Article published by Dravet Syndrome News
Adults with Dravet syndrome commonly experience walking difficulties that tend to worsen with age, a small study reports.
“In this study, it was observed that gait parameters and parkinsonian symptoms were abnormal across all ages, but clearly worse in older patients, suggesting a progressive gait disorder,” researchers wrote.
By the end of the five-year study period, one-third of the patients who were ambulatory at its start were no longer able to walk, the team noted.
The study, “Progressive Worsening of Gait and Motor Abnormalities in Older Adults With Dravet Syndrome,” was published in Neurology.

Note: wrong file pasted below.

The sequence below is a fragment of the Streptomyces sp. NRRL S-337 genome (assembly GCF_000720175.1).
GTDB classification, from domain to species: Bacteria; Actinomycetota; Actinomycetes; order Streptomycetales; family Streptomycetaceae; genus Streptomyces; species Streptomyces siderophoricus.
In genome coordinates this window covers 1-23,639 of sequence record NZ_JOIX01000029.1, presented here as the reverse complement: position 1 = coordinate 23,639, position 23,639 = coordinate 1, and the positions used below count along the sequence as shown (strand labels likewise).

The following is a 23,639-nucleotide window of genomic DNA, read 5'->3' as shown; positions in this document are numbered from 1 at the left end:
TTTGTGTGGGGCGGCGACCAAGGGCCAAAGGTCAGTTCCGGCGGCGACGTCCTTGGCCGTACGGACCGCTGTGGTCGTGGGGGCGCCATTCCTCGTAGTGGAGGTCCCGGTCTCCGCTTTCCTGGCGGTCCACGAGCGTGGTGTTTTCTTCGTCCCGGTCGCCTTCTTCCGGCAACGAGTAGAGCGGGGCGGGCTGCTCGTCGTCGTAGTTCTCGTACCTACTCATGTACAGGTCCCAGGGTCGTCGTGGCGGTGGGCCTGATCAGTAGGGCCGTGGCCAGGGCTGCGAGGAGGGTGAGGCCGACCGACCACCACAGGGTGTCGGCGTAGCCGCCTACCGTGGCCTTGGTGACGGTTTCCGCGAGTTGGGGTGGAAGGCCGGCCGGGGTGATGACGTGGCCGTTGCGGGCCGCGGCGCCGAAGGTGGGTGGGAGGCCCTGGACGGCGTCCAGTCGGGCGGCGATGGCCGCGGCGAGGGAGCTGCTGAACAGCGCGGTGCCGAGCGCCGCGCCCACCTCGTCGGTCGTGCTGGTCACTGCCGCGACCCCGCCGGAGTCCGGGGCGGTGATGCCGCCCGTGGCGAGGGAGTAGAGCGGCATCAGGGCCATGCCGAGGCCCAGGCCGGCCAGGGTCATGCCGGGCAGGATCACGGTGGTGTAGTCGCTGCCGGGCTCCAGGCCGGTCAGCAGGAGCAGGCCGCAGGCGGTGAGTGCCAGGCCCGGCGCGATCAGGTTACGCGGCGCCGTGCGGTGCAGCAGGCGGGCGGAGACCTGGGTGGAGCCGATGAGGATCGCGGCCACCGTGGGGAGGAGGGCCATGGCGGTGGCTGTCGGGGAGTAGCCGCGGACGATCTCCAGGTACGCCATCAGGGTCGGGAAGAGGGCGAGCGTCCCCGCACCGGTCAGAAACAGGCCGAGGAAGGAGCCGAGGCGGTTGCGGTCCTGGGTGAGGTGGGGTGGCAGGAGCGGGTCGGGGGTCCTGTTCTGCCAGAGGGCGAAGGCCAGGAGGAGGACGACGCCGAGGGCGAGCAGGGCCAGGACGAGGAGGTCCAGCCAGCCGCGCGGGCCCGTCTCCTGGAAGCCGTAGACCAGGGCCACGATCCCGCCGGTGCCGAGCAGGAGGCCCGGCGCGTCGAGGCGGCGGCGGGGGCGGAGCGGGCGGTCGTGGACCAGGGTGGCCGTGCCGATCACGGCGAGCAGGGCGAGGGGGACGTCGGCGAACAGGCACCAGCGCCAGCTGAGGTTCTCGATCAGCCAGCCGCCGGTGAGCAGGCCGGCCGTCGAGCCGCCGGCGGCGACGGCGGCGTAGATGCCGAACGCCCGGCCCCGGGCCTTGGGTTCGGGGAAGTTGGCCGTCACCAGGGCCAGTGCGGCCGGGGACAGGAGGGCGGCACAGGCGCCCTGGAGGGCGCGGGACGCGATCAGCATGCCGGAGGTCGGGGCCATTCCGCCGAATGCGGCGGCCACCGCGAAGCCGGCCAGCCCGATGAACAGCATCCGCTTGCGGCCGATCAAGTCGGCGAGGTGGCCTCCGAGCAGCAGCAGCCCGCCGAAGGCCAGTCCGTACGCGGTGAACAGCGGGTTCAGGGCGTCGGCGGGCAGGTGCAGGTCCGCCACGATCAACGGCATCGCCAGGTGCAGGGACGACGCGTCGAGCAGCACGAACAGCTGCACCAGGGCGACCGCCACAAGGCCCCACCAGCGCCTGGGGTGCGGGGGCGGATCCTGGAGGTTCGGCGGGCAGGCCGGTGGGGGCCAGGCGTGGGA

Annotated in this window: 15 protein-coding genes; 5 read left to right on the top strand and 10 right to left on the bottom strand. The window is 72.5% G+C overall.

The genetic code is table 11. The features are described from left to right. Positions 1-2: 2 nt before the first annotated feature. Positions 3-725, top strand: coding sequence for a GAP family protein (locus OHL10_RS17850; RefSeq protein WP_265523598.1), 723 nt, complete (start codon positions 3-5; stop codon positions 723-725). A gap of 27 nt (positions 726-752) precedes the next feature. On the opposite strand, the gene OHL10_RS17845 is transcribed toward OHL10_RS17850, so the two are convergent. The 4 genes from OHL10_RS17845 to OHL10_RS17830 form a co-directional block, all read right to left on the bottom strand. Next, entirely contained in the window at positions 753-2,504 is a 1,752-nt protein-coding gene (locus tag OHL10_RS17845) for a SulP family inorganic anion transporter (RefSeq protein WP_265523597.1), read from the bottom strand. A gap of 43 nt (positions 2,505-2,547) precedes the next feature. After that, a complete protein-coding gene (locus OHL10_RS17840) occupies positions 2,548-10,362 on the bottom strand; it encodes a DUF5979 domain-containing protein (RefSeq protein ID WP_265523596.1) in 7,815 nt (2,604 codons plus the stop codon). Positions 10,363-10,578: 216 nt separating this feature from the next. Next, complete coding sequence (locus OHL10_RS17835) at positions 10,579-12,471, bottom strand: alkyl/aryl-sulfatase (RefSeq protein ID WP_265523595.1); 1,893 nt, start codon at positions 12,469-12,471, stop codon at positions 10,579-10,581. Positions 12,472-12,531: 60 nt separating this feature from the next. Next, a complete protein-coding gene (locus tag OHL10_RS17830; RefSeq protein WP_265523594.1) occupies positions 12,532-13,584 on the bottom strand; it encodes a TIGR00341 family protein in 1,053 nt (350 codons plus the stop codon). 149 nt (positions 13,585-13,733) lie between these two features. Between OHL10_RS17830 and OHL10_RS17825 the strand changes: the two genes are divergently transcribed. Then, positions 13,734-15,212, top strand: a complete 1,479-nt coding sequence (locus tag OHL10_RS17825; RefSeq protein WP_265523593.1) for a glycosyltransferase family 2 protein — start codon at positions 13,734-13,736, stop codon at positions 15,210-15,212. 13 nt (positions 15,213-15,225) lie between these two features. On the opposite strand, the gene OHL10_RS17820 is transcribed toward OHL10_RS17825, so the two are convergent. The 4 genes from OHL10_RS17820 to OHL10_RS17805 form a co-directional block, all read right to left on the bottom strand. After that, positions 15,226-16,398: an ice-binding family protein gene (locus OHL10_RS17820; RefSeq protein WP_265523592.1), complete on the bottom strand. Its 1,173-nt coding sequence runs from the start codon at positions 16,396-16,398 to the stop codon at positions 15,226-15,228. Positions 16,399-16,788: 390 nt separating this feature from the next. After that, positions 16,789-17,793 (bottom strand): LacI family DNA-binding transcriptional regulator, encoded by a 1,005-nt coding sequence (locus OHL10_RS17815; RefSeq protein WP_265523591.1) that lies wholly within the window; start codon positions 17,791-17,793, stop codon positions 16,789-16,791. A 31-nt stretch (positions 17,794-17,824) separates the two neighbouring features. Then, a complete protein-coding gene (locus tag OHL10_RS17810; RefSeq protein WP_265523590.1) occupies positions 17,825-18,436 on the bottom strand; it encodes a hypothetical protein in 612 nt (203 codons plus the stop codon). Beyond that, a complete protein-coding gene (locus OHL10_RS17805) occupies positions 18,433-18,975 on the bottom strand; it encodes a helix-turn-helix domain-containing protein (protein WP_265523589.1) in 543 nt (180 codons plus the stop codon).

The team of scientists in the U.S. and Canada conducted a small study to assess how walking ability changes in adults with Dravet over time. The scientists were inspired to do the research by anecdotal reports from caregivers that described adults with Dravet syndrome who had been able to walk but then lost that ability.
A total of six adults with Dravet, with a mean age of 32, were involved in the study. They were assessed five years apart, once in 2014 and then again in 2019. A modified version of the Unified Parkinson’s Disease Rating Scale (mUPDRS) was used to measure gait abnormalities, as well as resting tremors, facial expression, standing up from a seated position, posture, and body bradykinesia, which is an abnormal slowness of movement.
Results showed that, over the five years between assessments, mUPDRS scores worsened for all but one of the six patients.